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Airman uses video games to bridge language gap

  • Published
  • By Tech. Sgt. Hugo Delgado
  • AFN Courtesy

Staff Sgt. Benjamin Raughton, a photojournalist stationed at Kadena Air Base, sits at his desk at the 18th Wing Public Affairs office. Some mementos sit atop a shelf above him: a line of hand-held video games. Today, his job is to make sure a batch of photos are properly edited.


“Public Affairs is like a lake that’s five miles long and three inches deep,” says Raughton. “You learn a little bit about a lot of different things. I do everything from writing articles, producing photo and video content, public relations, and web design.”


A bell rings, indicating someone entered the building. Raughton, a Tennessee native, smiles as he greets the Japanese customers.


“I just walked over, asked them if I could help them and they told me in Japanese that they wanted an official photo and I was able to get them started on the work order,” Raughton said.


Prior to joining the U.S. Air Force, he was an English teacher in Japan’s Okayama and Tottori prefectures, where he was hired by a private English academy.


His ability to communicate in Japanese with the local population stems from the video games that now rest in his office.


“There are games, but there’s also educational software so I thought, ‘You know what? I live here and I’ve tried my best to learn Japanese and I want to keep learning,” he said. “There was a very popular thing called the Nintendo DS. I got some games that were educational and they taught me how to write the characters in Japanese hiragana and katakana. There was another one that teaches kanji, and there was another one that was like a quiz game, and I used it to practice what I had already learned.”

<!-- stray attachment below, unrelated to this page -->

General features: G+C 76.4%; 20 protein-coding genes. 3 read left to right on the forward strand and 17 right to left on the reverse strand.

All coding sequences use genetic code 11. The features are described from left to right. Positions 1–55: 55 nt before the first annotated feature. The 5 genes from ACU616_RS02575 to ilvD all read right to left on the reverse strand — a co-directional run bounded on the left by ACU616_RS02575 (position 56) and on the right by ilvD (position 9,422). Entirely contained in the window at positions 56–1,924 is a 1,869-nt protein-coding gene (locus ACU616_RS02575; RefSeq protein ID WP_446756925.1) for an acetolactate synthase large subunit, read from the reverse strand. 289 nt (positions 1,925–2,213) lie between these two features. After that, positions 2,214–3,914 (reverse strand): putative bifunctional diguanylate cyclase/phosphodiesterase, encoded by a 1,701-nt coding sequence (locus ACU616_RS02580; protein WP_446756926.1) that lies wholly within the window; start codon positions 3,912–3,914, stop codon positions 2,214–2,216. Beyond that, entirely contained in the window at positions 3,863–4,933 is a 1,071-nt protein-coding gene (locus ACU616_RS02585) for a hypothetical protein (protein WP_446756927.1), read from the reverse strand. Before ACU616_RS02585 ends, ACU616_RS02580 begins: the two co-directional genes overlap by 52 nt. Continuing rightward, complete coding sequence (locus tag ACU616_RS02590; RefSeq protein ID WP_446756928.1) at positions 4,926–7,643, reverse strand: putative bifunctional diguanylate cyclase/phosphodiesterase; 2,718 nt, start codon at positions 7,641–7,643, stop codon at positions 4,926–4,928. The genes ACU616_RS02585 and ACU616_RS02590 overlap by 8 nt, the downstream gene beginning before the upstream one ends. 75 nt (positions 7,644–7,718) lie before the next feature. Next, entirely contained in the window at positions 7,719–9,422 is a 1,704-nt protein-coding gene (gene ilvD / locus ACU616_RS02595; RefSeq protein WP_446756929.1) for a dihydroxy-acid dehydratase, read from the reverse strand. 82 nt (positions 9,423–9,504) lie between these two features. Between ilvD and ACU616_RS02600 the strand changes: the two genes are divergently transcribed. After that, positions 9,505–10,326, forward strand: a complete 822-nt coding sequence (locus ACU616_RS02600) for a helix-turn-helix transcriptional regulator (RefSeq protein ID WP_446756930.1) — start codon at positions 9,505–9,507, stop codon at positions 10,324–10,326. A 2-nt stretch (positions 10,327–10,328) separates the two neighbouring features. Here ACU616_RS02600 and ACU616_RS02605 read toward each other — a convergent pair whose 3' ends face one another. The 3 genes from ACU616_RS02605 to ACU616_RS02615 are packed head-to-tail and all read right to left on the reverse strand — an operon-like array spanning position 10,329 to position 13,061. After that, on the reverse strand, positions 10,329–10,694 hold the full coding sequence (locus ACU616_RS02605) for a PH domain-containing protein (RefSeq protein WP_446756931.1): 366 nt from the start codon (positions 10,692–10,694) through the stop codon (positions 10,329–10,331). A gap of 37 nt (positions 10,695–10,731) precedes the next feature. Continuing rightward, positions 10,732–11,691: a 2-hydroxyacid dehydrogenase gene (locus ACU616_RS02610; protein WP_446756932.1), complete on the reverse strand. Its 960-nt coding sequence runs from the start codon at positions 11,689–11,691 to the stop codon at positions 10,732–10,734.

The lessons from the video games taught Raughton the basic fundamentals he would later use to enhance his mission in the Pacific region.


“When a Japanese visitor wants something or has a question, I can help out even if they don’t speak English, so I’m able to provide some services that can still bridge that language gap,” he said.


When Raughton started teaching English more than 10 years ago, he never imagined he’d use those skills to strengthen U.S. partnerships in the Air Force. He no longer uses video games to learn Japanese, but enjoys spending time interacting with locals and doing street photography in Naha.